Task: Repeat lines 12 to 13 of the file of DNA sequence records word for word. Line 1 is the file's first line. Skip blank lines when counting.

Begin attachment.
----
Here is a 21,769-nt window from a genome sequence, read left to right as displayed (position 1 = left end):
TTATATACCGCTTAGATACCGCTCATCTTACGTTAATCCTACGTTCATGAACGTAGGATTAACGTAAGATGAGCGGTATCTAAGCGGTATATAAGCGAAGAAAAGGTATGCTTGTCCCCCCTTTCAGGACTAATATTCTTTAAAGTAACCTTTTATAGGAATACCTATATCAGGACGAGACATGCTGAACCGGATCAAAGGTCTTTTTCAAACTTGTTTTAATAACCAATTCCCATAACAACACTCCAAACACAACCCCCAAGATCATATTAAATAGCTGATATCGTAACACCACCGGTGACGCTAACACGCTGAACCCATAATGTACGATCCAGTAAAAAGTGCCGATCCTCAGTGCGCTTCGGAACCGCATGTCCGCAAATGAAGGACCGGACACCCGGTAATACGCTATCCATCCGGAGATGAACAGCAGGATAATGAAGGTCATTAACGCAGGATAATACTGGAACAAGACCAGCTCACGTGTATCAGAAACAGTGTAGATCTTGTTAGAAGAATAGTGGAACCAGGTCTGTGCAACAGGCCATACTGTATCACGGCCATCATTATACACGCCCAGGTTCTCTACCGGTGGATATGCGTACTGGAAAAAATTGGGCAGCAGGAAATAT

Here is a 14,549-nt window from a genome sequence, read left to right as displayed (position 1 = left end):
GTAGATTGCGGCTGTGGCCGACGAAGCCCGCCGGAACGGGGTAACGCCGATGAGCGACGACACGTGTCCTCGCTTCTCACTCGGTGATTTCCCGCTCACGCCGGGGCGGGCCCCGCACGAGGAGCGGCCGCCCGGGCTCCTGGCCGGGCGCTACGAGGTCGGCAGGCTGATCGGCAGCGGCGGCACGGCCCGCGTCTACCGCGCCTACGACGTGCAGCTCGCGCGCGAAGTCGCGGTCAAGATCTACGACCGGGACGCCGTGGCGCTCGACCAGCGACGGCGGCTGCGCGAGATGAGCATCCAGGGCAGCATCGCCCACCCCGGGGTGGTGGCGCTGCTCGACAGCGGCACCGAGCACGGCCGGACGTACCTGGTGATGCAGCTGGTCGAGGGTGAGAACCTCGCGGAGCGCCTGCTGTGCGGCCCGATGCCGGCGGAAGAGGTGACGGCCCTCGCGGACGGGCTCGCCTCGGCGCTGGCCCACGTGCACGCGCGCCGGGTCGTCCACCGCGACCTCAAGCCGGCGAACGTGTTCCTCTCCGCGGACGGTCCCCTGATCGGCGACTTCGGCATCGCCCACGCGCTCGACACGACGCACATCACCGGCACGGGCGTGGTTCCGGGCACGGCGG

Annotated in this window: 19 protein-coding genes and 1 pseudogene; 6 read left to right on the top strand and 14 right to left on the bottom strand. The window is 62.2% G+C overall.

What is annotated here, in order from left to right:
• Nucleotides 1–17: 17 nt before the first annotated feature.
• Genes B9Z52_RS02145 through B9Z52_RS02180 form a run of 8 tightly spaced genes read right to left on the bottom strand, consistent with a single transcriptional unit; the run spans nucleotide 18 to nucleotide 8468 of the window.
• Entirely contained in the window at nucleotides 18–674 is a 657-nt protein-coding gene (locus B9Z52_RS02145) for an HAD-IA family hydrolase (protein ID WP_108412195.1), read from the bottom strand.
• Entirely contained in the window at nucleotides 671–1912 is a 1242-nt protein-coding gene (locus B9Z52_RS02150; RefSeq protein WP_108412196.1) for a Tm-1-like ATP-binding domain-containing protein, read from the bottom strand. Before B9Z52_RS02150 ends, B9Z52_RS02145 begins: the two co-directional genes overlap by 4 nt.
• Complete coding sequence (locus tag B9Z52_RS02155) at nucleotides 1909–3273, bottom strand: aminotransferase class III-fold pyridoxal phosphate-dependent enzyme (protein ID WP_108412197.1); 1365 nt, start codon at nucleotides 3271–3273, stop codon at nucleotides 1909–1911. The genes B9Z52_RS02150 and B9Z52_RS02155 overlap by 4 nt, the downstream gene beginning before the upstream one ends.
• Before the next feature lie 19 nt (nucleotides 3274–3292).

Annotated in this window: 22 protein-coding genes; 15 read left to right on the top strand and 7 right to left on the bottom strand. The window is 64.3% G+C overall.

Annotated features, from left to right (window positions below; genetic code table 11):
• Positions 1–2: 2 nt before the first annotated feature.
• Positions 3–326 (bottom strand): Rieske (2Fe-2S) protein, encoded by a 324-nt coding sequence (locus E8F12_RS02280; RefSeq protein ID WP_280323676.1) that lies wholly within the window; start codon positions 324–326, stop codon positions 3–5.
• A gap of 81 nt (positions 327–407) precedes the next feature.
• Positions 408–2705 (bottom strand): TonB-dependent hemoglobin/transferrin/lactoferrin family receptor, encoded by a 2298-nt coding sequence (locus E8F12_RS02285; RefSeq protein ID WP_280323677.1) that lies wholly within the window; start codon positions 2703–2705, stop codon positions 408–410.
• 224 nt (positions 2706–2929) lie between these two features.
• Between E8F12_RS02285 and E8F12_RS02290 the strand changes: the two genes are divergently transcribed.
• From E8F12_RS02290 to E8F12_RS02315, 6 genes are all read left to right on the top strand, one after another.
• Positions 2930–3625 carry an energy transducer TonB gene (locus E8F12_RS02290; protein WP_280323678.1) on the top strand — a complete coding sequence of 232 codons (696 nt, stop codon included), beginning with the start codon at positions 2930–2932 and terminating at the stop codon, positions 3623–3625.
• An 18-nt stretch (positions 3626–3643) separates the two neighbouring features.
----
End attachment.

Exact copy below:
• Before the next feature lie 19 nt (nucleotides 3274–3292).

Annotated in this window: 22 protein-coding genes; 15 read left to right on the top strand and 7 right to left on the bottom strand. The window is 64.3% G+C overall.